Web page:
Expression Of Interest

Synonyms: 
EoI

An alternative way of commissioning an evaluation is to begin with an Expression of Interest (EoI). An EoI is a way for an organisation to publish its intention to appoint an evaluation team to conduct an evaluation of a specific project or program. However, there are a number of different ways that EoI’s are constructed or used in development evaluation. 

Types of EoI

The first of these is where the EoI is the first phase of a short listing process to find an evaluation team.  Generally, short listed candidates will then be provided with the Terms of Reference (ToR) and asked to participate in the Request for Proposal (RFP) process. This is clearly outlined by Sonko, Berhanu and Shamu (2011, p. 10) who describe how ‘[t]he initial call usually only includes requests to submit a letter of intent and CVs, which are assessed to identify the best 8-10 applicants based on their qualifications and experience.’ 

The second type of EoI is focused on the applicant’s experience and skills in undertaking evaluations.  The OCHA Call for Expression of Interest: Global Evaluation of the Emergency Response Funds (ERFs)(2011)  outlines key selection criteria that must be responded to in the EoI submission. In this way the EoI is much more like a standard job application process where criteria and key competencies must be addressed and assessed before the short listing of likely candidates takes place. However, UNICEF’s Call for Institutional Expressions of Interest (EOIs): Evaluation of UNICEF’s Cluster Lead Agency Role in Humanitarian Action (CLARE)(2012) focuses on institutional applications where the experience of an institution in delivering evaluations is outlined along with the make-up and experience of the evaluation team that institutional vendors will provide if they are successful.  This is a much more prescriptive EoI which explicitly targets specific competencies and capabilities in an overall team.  The specific questions that must be responded to in this EoI are:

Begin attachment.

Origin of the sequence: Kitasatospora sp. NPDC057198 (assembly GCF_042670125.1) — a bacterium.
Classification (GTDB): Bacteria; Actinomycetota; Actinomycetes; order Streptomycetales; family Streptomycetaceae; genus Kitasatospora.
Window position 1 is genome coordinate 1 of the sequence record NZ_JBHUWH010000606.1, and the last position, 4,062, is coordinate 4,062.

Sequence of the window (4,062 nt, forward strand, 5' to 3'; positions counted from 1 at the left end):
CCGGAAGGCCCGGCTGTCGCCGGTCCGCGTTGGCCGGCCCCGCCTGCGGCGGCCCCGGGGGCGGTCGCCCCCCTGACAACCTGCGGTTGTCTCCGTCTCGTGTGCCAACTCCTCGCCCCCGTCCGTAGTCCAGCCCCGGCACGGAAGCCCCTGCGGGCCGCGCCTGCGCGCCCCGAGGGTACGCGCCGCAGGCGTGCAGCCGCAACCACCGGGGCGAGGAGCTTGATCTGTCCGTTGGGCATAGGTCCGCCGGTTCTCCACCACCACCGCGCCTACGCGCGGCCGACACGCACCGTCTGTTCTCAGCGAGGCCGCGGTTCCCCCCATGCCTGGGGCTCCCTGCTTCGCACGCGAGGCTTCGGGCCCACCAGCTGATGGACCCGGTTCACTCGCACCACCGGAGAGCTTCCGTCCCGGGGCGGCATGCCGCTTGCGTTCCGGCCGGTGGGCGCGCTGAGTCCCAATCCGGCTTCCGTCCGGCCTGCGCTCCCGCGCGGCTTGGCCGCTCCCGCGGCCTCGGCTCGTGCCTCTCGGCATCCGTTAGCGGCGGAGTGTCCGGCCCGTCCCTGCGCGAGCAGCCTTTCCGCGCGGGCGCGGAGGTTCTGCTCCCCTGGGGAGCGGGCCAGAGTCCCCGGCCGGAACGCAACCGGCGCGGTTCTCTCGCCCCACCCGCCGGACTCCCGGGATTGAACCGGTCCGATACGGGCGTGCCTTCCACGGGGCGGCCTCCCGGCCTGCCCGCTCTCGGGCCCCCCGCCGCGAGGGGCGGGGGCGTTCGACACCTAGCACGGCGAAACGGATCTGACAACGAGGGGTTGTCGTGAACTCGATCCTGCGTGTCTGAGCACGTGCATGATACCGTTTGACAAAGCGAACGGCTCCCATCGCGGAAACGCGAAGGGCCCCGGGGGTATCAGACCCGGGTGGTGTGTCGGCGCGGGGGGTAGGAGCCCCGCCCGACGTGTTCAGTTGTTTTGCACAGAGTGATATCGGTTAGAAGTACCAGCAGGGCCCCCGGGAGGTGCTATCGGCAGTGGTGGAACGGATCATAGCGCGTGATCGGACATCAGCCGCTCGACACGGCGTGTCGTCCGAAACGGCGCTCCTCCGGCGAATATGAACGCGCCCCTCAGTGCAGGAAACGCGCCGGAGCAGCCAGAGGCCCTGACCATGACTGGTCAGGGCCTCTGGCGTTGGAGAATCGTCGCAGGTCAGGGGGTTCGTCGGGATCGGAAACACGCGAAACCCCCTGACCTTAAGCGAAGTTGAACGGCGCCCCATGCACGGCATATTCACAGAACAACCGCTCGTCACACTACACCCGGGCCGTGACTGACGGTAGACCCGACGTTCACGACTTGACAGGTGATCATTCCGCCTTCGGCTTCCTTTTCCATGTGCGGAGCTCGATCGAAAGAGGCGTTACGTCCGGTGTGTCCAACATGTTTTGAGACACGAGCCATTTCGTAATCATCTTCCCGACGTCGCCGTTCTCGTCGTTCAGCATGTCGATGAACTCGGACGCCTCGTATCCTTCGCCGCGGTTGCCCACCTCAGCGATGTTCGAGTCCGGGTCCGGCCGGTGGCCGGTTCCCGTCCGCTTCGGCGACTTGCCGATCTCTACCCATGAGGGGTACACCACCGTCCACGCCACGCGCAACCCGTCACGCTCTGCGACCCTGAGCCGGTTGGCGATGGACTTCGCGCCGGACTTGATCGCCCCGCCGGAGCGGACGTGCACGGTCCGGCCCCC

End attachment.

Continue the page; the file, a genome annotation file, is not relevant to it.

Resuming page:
“Organisational and Financial Profile

  • Organisational Structure including any associates, partner firms, etc
  • Number of years in consultancy business

Dedicated practice area and core competency:  Evaluative work related to organisational development, cluster coordination and emergency response in humanitarian action.

State technical capabilities and number of personnel in evaluation and also highlight topic specific staff capabilities.

What Quality Assurance Certifications are in place?

State proven experience in provision of personnel, where your company has carried out similar projects in the past and briefly describe nature and task (this description must not exceed 200 words).

Confirmation that your company

  • Has no on-going litigation with the UN;
  • Is not currently removed/invalidated or suspended by the United Nations or UN system organisations;
  • Shall declare if it currently employs or anticipates employing any person(s) who was employed by the UN.” (UNICEF 2012)

Alternatively, in her blog, Extreme Genuine Evaluation Makeovers (XGEMs) for Commissioning(2010) Jane Davidson describes the EoI process as “brief, simple, and to the point”. Her advice includes a range of questions that can be asked as part of an EoI which are much more open ended in exploring the fit between the evaluation organisation and the needs of the commissioning agency than the specific criteria based questions of UNICEF and OHCA.